Throughout his career, Nipsey Hussle referenced Sam Greenlee’s 1969 novel, The Spook Who Sat by the Door. Yet during a conversation with Cipha Sounds and Peter Rosenberg on their Juan Ep Is Dead podcast, Stic of Dead Prez revealed that Hussle was going to use this story to fulfill his album obligations to Atlantic Records. 

Stic tells Rosenberg and Sounds that Hussle invited the duo onto a jet to talk about his three-album mission and his plans following Victory Lap.

“He was going to do another album,” Stic said. “His final album he owed Atlantic—which would be his final album—would be called The Spook Who Sat By The Door.

Along with being based on the novel, Hussle told Dead Prez that he wanted to use their critically acclaimed 2000 album, Let’s Get Free, as the blueprint.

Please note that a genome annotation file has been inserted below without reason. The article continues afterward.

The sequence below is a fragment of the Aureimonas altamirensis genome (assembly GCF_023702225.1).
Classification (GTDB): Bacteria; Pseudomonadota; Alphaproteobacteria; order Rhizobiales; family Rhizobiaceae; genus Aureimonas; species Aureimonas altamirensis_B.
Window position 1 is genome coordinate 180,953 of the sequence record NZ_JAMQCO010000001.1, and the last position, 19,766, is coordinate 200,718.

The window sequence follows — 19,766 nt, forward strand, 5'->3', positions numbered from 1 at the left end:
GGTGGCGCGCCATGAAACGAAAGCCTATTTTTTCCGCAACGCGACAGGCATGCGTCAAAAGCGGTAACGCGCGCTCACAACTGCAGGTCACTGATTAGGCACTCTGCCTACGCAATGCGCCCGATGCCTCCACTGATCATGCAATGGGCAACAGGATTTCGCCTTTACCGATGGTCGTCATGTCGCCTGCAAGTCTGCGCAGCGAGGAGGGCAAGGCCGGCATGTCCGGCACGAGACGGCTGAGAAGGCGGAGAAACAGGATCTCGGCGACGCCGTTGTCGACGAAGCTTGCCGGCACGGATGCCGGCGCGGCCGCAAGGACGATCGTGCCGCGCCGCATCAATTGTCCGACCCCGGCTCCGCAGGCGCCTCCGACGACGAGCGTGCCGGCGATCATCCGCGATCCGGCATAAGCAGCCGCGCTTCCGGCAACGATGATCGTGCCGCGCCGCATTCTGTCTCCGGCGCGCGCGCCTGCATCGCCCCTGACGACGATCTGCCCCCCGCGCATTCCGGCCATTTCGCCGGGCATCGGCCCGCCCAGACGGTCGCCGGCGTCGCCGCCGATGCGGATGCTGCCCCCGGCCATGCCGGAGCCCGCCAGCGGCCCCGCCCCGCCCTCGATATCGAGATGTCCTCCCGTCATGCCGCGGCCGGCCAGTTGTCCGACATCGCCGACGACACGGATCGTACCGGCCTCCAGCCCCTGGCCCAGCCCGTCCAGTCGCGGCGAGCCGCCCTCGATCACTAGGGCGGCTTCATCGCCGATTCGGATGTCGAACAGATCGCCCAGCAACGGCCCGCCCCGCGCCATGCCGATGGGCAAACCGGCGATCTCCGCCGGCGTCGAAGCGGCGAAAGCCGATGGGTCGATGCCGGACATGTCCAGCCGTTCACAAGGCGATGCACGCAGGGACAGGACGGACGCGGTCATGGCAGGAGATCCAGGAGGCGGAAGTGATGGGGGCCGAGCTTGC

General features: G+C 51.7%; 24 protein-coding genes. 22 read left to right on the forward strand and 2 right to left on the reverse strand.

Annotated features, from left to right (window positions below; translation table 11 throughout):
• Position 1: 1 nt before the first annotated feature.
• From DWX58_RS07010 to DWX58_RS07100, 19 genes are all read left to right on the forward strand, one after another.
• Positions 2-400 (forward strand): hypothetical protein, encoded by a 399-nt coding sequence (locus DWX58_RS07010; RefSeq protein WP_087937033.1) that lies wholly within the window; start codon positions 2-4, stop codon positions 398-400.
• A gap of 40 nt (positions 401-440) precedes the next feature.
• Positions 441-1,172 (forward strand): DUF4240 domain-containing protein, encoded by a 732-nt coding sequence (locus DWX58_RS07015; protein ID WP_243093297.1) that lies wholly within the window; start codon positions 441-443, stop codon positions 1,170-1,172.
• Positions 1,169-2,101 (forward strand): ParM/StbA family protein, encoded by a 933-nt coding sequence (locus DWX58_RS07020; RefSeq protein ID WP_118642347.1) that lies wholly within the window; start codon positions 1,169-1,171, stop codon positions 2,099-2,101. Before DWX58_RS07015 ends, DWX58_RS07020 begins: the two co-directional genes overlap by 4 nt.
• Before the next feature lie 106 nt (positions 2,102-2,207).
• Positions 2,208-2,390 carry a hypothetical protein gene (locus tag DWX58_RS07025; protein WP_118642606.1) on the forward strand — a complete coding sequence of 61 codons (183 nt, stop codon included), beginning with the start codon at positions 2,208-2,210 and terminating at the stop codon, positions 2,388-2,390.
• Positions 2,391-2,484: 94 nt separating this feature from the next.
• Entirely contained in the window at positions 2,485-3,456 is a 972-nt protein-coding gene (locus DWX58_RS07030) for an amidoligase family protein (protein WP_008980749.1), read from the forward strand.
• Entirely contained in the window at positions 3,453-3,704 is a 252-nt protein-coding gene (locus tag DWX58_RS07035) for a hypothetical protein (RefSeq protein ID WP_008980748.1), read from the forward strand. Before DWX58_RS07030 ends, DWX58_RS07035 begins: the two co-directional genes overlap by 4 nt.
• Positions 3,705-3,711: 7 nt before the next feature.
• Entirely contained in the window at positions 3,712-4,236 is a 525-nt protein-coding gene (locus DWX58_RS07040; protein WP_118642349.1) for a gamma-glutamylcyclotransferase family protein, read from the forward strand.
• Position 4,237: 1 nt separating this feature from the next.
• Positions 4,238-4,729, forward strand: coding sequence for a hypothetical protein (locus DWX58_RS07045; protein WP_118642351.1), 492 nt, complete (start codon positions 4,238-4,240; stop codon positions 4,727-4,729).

“He told me he wanted to re-do Let’s Get Free and he wanted our permission to sample and to really re-do for what he called his generation,” Stic continued. “We just had a heart-to-heart, back-and-forth and obviously, we didn’t get to go there. But I just wanted to speak to the type of heart Nip had.”

In many ways, Hussle’s life and career mirror a lot of the themes that are explored in The Spook Who Sat by the Door. This is probably why Hussle was drawn to the novel and referenced it on many occasions. Most famously, Hussle referred to himself as the book’s title on “Blue Laces 2” from his first and final album. 

“Think it’s time we make arrangements/Finally wiggle out they mazes,” Hussle raps. “Find me out in different places/I’m the spook by the door, this the infiltration/Double back dressed in blue laces.”